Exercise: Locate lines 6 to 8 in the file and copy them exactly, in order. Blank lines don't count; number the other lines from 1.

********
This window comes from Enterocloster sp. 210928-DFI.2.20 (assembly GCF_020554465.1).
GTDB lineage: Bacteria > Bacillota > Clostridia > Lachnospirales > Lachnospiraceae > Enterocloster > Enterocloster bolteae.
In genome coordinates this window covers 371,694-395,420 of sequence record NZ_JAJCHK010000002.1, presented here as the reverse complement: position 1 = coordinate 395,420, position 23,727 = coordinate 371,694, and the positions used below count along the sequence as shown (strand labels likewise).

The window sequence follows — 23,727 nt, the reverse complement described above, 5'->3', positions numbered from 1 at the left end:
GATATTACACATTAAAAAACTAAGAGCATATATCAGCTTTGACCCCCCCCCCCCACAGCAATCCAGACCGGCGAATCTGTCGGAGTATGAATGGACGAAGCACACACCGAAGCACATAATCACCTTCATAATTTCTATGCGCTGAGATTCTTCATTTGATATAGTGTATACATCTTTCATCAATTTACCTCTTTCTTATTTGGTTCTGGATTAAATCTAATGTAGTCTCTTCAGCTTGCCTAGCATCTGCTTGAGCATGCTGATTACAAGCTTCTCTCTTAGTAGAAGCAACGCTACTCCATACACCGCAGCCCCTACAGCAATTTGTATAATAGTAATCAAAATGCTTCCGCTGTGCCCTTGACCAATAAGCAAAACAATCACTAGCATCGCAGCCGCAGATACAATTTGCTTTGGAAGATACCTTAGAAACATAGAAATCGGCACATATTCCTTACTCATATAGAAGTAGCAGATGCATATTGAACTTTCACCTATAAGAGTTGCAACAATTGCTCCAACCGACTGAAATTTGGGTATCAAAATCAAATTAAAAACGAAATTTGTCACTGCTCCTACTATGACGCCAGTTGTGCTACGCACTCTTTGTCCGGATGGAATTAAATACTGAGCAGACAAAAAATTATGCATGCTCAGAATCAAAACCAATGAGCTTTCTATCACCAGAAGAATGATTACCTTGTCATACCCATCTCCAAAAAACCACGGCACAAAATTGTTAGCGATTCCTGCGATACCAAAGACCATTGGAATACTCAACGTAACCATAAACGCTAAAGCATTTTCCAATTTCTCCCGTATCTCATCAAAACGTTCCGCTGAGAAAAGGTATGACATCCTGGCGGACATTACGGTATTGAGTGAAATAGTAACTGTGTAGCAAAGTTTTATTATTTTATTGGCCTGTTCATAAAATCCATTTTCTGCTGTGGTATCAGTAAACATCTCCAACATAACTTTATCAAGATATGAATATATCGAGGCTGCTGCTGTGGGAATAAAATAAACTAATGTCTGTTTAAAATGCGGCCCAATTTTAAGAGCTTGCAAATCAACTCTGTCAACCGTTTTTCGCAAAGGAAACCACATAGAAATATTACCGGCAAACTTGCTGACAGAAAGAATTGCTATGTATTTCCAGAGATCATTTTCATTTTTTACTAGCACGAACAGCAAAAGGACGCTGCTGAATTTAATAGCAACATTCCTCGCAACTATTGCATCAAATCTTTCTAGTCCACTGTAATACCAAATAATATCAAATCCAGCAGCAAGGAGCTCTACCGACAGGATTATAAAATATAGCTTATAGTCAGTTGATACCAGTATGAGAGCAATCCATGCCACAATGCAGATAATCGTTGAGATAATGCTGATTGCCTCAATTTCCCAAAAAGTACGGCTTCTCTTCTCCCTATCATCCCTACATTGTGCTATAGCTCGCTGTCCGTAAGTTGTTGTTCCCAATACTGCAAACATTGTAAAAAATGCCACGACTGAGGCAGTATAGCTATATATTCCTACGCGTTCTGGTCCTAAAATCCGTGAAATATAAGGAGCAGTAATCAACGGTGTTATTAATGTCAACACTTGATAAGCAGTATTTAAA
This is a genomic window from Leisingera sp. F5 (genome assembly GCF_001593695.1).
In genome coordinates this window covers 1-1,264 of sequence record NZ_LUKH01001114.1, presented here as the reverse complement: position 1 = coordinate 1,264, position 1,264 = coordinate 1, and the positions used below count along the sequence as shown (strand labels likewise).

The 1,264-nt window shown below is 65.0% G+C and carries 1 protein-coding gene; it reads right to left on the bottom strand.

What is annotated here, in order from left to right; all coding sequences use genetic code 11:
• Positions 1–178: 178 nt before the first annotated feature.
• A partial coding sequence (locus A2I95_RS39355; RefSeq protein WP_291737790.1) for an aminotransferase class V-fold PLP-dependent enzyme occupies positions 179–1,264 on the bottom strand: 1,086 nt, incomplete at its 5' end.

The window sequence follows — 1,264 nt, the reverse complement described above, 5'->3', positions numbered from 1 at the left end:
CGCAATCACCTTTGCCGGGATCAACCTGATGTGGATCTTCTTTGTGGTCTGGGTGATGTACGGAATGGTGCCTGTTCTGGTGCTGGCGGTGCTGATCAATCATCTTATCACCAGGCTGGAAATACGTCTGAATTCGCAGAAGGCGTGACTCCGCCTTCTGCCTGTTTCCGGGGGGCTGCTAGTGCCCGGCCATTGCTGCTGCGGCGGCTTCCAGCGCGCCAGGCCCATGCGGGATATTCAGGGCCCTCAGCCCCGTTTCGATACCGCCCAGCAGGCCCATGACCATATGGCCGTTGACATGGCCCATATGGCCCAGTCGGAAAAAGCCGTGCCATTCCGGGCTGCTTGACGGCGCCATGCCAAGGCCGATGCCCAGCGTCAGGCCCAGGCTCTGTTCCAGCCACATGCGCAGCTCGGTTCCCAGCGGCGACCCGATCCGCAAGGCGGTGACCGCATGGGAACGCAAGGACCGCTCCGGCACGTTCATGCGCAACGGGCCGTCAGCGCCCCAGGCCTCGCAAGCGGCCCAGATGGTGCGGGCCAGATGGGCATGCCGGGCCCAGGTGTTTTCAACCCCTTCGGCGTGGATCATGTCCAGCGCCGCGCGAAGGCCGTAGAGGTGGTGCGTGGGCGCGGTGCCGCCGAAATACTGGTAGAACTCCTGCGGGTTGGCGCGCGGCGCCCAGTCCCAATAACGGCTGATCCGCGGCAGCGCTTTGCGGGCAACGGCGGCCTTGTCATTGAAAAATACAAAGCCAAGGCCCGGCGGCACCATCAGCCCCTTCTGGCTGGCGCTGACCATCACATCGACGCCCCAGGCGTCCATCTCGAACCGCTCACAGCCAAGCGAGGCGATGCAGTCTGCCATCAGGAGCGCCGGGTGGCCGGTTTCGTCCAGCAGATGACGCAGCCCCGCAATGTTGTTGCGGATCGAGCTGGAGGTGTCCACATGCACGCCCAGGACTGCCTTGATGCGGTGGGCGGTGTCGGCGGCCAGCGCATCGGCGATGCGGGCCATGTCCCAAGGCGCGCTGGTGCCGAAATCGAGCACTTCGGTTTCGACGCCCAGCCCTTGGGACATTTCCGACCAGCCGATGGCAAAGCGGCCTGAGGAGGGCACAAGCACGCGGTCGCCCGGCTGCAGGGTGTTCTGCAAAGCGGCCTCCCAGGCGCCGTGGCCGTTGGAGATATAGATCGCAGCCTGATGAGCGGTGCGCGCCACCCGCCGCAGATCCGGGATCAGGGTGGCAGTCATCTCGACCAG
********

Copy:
This is a genomic window from Leisingera sp. F5 (genome assembly GCF_001593695.1).
In genome coordinates this window covers 1-1,264 of sequence record NZ_LUKH01001114.1, presented here as the reverse complement: position 1 = coordinate 1,264, position 1,264 = coordinate 1, and the positions used below count along the sequence as shown (strand labels likewise).

The 1,264-nt window shown below is 65.0% G+C and carries 1 protein-coding gene; it reads right to left on the bottom strand.